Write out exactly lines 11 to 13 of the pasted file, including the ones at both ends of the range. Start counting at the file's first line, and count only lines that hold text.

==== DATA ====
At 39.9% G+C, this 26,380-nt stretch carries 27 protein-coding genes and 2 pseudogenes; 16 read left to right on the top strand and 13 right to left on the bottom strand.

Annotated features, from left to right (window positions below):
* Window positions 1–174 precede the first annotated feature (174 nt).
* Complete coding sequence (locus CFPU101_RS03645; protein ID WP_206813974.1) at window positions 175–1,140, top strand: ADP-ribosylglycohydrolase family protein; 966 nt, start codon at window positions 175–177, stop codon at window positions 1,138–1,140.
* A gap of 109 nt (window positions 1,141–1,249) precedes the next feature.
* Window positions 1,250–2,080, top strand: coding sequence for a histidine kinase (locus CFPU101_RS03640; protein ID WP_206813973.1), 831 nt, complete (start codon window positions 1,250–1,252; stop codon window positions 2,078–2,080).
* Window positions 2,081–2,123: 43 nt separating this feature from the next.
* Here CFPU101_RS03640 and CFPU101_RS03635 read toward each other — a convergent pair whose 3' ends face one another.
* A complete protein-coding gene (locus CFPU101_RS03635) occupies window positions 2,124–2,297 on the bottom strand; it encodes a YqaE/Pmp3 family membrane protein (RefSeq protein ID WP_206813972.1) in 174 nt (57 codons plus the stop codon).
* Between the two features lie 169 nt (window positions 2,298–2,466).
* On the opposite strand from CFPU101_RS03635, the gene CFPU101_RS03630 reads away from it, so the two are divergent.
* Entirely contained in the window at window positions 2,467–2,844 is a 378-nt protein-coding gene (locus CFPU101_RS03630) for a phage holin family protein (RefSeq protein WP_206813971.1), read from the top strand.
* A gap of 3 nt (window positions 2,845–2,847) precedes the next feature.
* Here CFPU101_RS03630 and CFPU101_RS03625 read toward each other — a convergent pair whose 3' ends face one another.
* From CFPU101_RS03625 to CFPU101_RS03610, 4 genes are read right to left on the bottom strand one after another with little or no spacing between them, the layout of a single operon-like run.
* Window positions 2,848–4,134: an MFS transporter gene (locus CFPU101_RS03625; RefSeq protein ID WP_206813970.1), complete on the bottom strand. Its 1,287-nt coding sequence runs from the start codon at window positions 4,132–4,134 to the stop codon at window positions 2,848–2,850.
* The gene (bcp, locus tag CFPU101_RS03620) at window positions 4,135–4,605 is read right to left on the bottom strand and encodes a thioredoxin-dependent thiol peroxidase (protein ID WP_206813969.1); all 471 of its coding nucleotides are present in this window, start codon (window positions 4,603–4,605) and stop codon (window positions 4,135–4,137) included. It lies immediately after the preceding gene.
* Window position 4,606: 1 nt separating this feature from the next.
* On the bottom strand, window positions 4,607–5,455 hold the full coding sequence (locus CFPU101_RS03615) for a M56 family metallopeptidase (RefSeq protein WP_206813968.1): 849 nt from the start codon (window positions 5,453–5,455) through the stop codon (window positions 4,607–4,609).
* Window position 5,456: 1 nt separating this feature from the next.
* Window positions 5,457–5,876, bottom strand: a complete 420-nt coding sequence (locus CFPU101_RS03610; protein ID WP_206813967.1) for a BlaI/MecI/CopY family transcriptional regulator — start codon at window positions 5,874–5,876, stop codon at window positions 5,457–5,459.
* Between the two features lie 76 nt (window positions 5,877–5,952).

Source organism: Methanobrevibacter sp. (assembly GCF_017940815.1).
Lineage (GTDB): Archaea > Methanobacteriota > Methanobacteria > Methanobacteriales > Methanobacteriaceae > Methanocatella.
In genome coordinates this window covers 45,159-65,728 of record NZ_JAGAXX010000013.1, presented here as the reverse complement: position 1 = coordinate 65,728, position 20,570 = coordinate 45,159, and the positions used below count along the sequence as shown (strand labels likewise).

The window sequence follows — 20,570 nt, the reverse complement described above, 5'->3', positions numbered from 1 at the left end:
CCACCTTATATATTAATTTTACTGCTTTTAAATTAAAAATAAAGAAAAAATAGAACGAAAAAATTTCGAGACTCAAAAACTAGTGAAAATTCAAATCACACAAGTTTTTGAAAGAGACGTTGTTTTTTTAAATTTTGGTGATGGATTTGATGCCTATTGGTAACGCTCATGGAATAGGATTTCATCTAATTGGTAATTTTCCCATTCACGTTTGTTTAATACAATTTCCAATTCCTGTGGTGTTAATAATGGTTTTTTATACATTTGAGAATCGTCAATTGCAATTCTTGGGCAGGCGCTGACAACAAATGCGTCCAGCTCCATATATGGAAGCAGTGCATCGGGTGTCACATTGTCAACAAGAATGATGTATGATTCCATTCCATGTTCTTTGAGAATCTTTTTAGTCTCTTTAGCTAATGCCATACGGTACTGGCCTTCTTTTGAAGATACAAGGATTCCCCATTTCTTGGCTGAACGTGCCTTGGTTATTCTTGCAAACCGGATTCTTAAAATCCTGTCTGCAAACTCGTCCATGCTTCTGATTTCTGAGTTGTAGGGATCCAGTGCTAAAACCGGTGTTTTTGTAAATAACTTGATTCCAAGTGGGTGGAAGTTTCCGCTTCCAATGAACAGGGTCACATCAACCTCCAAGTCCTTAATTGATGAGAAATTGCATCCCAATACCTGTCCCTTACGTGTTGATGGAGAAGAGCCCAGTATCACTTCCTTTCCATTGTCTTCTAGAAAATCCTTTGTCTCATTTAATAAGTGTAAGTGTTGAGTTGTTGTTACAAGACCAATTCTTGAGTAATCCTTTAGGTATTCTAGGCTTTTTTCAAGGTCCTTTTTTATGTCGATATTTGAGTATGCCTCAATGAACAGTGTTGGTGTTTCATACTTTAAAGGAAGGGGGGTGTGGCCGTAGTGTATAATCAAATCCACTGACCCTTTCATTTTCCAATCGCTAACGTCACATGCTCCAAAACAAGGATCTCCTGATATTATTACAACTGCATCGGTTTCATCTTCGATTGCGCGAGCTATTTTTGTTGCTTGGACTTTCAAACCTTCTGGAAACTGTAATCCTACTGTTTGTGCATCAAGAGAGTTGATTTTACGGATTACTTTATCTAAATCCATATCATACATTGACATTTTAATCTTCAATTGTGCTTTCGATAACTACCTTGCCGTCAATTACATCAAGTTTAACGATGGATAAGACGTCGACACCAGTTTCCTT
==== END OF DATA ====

* On the opposite strand from CFPU101_RS03635, the gene CFPU101_RS03630 reads away from it, so the two are divergent.
* Entirely contained in the window at window positions 2,467–2,844 is a 378-nt protein-coding gene (locus CFPU101_RS03630) for a phage holin family protein (RefSeq protein WP_206813971.1), read from the top strand.
* A gap of 3 nt (window positions 2,845–2,847) precedes the next feature.